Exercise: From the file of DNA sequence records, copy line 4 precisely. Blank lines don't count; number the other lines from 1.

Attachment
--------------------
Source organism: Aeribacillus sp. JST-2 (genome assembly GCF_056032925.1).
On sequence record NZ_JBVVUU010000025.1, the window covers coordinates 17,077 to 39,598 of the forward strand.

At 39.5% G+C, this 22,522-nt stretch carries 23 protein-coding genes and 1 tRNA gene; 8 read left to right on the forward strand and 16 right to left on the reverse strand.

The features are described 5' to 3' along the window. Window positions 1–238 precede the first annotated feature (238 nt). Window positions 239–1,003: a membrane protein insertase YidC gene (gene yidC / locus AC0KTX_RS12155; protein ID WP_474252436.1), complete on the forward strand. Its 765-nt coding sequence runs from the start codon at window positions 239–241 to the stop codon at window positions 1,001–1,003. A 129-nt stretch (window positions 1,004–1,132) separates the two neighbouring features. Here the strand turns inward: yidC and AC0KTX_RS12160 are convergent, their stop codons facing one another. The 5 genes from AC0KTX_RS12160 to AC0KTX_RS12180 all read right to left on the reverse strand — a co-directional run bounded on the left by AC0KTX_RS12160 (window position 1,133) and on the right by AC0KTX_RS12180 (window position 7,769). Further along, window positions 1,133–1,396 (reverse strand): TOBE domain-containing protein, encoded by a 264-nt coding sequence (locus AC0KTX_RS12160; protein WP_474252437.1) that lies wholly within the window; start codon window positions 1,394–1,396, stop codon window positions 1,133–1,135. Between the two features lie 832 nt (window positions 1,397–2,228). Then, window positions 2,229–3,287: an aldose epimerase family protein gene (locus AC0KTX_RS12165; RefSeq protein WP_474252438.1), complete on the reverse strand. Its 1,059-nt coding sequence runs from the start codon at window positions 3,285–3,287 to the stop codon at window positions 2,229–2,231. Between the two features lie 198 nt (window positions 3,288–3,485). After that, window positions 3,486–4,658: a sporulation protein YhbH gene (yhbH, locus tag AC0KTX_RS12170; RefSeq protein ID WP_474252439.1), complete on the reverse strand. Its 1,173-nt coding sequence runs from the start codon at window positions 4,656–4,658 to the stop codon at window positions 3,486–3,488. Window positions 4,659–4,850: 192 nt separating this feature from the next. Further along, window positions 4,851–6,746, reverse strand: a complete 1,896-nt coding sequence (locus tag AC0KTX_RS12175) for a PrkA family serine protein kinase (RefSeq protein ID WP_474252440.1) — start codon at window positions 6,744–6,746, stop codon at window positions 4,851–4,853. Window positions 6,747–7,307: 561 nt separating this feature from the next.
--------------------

The features are described 5' to 3' along the window. Window positions 1–238 precede the first annotated feature (238 nt). Window positions 239–1,003: a membrane protein insertase YidC gene (gene yidC / locus AC0KTX_RS12155; protein ID WP_474252436.1), complete on the forward strand. Its 765-nt coding sequence runs from the start codon at window positions 239–241 to the stop codon at window positions 1,001–1,003. A 129-nt stretch (window positions 1,004–1,132) separates the two neighbouring features. Here the strand turns inward: yidC and AC0KTX_RS12160 are convergent, their stop codons facing one another. The 5 genes from AC0KTX_RS12160 to AC0KTX_RS12180 all read right to left on the reverse strand — a co-directional run bounded on the left by AC0KTX_RS12160 (window position 1,133) and on the right by AC0KTX_RS12180 (window position 7,769). Further along, window positions 1,133–1,396 (reverse strand): TOBE domain-containing protein, encoded by a 264-nt coding sequence (locus AC0KTX_RS12160; protein WP_474252437.1) that lies wholly within the window; start codon window positions 1,394–1,396, stop codon window positions 1,133–1,135. Between the two features lie 832 nt (window positions 1,397–2,228). Then, window positions 2,229–3,287: an aldose epimerase family protein gene (locus AC0KTX_RS12165; RefSeq protein WP_474252438.1), complete on the reverse strand. Its 1,059-nt coding sequence runs from the start codon at window positions 3,285–3,287 to the stop codon at window positions 2,229–2,231. Between the two features lie 198 nt (window positions 3,288–3,485). After that, window positions 3,486–4,658: a sporulation protein YhbH gene (yhbH, locus tag AC0KTX_RS12170; RefSeq protein ID WP_474252439.1), complete on the reverse strand. Its 1,173-nt coding sequence runs from the start codon at window positions 4,656–4,658 to the stop codon at window positions 3,486–3,488. Window positions 4,659–4,850: 192 nt separating this feature from the next. Further along, window positions 4,851–6,746, reverse strand: a complete 1,896-nt coding sequence (locus tag AC0KTX_RS12175) for a PrkA family serine protein kinase (RefSeq protein ID WP_474252440.1) — start codon at window positions 6,744–6,746, stop codon at window positions 4,851–4,853. Window positions 6,747–7,307: 561 nt separating this feature from the next.